• Plant Health
  • Jan 29, 2019

High-Productivity Acres Benefit From Micronutrient Applications

Sprayer running over a field in spring
We get that extra inputs are costly, that budgets are tight and that every investment needs to pay off. But you may be missing an opportunity to maximize yield potential if you haven’t considered adding micronutrients to your fertilization program, especially on high-productivity acres. That’s because many micronutrients act as enzyme activators to regulate physiological processes within a plant that may ultimately impact yield potential.
Zinc and boron critical for corn
For corn production, the two micronutrients we talk about frequently are zinc and boron. Zinc deficiencies can occur early in the growing season and typically are more common in cool, wet conditions. For this reason, I often recommend including a chelated zinc with in-furrow applications. Chelation helps keep the nutrient available in the soil so it is easily accessible by the growing seedling. If an in-furrow application isn’t an option, you might also consider a granular or a foliar zinc application in-season.
Boron helps with the transport of sugars across cell membranes and plays a critical role for successful corn pollination. Boron isn’t applied in-furrow because it is toxic to the seed. If a boron deficiency is identified, an application of a foliar product such as MAX-IN® Ultra ZMB® or MAX-IN® Boron could be an effective option to help correct the deficiency in-season. MAX-IN products contain CornSorb® technology, which helps droplets stay moist for a longer period of time for increased availability and movement of the nutrient into the leaf.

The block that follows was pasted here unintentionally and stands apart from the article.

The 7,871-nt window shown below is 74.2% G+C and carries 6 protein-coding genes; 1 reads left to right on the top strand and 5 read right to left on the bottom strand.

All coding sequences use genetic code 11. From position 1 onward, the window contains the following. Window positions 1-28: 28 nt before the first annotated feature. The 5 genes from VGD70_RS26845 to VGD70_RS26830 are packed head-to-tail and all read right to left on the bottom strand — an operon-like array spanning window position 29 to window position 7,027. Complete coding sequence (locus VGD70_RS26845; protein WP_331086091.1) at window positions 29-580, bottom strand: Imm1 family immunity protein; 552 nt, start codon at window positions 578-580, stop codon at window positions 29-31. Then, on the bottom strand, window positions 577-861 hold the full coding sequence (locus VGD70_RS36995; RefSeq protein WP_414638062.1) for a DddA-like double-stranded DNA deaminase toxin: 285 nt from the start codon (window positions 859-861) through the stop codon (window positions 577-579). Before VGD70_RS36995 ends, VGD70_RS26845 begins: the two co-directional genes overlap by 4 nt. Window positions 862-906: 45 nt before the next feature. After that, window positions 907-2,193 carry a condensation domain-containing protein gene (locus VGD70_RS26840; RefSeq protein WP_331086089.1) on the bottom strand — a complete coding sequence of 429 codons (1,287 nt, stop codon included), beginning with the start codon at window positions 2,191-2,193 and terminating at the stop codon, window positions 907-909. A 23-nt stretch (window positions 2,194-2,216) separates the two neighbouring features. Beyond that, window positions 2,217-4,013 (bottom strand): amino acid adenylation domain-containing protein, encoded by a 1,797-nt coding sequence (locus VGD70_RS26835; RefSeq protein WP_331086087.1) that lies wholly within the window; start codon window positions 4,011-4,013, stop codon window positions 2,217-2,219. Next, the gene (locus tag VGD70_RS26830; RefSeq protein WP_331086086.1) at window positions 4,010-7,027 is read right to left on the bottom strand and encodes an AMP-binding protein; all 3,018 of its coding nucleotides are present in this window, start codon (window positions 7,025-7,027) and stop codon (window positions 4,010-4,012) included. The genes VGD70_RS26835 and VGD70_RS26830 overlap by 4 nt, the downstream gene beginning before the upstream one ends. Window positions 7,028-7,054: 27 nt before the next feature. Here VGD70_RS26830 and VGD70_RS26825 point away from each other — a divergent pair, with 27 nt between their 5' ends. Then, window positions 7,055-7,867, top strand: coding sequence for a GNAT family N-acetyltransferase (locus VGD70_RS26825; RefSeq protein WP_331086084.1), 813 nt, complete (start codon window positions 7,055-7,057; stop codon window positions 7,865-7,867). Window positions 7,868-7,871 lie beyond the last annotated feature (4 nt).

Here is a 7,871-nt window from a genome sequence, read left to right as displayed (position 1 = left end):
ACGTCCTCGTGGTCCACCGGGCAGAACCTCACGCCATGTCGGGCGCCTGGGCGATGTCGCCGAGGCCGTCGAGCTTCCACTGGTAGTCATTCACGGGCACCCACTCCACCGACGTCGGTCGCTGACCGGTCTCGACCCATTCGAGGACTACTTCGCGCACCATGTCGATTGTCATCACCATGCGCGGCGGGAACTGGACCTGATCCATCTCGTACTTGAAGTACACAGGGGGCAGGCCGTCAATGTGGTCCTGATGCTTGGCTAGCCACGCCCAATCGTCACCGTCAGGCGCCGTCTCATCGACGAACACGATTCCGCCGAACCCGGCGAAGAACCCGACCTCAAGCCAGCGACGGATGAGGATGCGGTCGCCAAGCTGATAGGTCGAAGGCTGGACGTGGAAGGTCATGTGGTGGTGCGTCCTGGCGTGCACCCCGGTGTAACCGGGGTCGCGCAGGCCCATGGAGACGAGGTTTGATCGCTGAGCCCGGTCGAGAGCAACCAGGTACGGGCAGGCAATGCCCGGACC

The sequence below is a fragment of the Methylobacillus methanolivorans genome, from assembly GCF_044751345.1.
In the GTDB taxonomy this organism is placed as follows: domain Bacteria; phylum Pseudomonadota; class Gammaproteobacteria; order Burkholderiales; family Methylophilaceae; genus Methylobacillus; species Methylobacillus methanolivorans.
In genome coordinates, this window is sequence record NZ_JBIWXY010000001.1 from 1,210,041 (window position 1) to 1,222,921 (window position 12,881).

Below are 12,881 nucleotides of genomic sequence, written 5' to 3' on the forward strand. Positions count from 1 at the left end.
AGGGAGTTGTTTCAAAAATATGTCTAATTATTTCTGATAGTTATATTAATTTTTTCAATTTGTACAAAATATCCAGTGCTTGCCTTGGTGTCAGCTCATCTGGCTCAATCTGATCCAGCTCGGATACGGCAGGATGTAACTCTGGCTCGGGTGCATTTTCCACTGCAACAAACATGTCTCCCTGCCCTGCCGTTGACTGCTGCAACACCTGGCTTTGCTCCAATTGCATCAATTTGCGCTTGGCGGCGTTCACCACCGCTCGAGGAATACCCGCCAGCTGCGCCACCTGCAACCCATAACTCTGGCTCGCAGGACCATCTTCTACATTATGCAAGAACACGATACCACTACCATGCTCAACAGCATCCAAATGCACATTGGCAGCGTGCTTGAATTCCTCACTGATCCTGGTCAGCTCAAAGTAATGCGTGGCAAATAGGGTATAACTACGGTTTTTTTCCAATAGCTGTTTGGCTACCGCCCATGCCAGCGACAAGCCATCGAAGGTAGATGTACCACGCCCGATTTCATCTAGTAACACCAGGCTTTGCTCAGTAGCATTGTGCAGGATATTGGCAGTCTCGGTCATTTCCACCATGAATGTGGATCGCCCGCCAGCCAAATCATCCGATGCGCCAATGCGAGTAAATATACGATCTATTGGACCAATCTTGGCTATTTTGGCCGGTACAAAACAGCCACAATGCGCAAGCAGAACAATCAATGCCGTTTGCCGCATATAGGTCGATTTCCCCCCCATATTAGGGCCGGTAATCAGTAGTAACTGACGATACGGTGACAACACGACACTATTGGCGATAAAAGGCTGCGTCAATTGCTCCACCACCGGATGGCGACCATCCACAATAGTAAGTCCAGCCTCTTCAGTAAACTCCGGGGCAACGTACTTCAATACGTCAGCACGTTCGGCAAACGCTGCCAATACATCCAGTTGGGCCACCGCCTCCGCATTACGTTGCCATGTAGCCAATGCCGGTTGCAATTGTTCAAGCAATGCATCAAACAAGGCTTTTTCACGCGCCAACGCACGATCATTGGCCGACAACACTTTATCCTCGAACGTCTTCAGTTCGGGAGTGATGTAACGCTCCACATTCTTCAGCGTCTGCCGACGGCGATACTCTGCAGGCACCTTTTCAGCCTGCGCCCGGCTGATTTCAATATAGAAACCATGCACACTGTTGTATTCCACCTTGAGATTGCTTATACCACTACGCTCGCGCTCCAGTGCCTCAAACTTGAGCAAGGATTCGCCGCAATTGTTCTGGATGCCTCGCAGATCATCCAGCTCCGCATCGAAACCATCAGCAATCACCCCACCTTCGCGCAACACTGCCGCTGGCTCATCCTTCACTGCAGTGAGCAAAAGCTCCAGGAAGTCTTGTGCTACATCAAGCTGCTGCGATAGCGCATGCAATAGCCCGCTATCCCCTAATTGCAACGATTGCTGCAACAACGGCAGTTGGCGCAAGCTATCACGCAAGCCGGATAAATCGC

Strive for more efficient nutrient uptake
To help ensure maximum plant uptake of micronutrients, start by examining your soil pH. In general, micronutrients become more available as the soil pH decreases and less available as the pH rises above 7. To get the most from those high-yield potential acres, it’s essential that nutrients are available in a form that is efficient for plant uptake.
Another thing to keep in mind is that different nutrients are taken up by different mechanisms in the soil. Plants can access nutrients through root interception, where the root grows into where the nutrient is in the soil; through mass flow, where the nutrient moves with soil water to the roots; or through diffusion, where the nutrient moves in a concentration gradient in the soil solution to the roots. Knowing which nutrient is deficient and how it’s likely to be taken up by the plant will help you identify if the nutrient should be applied in a broadcast, band or foliar application.
Choose the right products 
There are many micronutrient products on the market, so it’s important to know how or if the product is chelated in order to make an apples-to-apples comparison of different options. For more information on evaluating different micronutrient solutions to assess whether you’re getting the most from your high-productivity acres, ask your retailer or WinField United representative about attending a clinic.
© 2019 WinField United. CornSorb, MAX-IN, WinField and ZMB are trademarks of WinField United.